Credits, deductions, stimulus checks, taxable income, depreciations – all words that can induce an immediate glaze in the eyes of the uninitiated. Tax season can be a confusing and frustrating time but luckily BlueSky is here to help!
With the recent passing of the Coronavirus Aid, Relief, and Economic Security Act (also known as the C.A.R.E.S Act), we have been receiving a lot of questions regarding the Child Tax Credit (CTC). We wanted to take this opportunity to both explain what the CTC is and how the new iteration of it will affect you.
What is the Child Tax Credit?
The Child Tax Credit (CTC) is a credit the government makes available for individuals that claim a child as a dependent. This partially refundable credit reduces the taxpayer’s liability on a dollar for dollar basis. For 2020, the maximum amount for the credit is $2000 for each child under age 17 claimed in the tax return. The maximum amount refundable was $1400 per child. What does that mean? If someone’s tax liability were $0, they would get $1400 in their pocket.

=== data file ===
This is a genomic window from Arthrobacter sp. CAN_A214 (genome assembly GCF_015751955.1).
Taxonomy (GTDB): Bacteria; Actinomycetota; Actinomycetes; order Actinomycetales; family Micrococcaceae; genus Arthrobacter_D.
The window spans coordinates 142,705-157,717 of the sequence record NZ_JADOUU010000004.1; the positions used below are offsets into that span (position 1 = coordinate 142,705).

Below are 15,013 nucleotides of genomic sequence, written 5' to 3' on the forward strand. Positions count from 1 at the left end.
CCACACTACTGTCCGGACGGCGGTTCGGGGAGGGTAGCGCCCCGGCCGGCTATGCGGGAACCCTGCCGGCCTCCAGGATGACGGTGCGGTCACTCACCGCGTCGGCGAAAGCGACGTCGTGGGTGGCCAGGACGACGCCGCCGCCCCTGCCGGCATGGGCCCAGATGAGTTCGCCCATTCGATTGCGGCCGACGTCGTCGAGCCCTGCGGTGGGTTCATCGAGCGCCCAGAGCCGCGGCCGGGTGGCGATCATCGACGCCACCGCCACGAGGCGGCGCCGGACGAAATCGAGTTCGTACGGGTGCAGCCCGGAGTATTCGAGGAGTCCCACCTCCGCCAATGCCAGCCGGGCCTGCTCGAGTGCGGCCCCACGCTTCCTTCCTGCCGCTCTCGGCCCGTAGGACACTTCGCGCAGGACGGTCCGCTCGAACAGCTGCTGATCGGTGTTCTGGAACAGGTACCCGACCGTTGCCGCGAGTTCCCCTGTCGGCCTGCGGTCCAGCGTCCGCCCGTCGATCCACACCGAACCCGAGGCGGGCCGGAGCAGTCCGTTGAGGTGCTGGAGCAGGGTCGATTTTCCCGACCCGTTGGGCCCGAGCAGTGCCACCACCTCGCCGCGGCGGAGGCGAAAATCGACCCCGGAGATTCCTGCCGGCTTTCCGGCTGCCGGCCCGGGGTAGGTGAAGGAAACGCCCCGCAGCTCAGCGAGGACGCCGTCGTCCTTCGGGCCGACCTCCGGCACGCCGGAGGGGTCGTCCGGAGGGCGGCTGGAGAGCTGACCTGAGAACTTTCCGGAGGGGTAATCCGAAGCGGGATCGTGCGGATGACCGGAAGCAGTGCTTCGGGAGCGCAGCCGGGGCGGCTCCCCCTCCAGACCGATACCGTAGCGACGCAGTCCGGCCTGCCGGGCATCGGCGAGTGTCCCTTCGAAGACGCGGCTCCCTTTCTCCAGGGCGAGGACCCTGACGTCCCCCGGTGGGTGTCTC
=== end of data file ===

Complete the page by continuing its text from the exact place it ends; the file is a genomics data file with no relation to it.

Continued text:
How did the CARES Act Affect CTC?
The coronavirus stimulus package that President Joe Biden signed into law in March 2020 will increase the amount of the Child Tax Credit for 2021. The new amount for the credit will be $3600 for children under age 6 and $3000 for children between ages 6 and 17.
Not every taxpayer qualifies for this new CTC. Only taxpayers with Modified Adjusted Gross Income (MAGI) up to $75000 ($150000 for married couples) will qualify for the new amount. Taxpayers with a higher MAGI could get a reduced amount. With the new credit, taxpayers will have the option to receive the tax credit as advanced payments before filing their 2021 tax return.
According to Forbes “The monthly payments will start in July and continue until the end of the year. Since this only amounts to half of a year’s credit, taxpayers can claim the remaining amount on their tax return next year when filing their tax return for 2021.” The new Child Tax Credit is a temporary increase that will only apply to the 2021 tax year unless a new law is passed to make it permanent.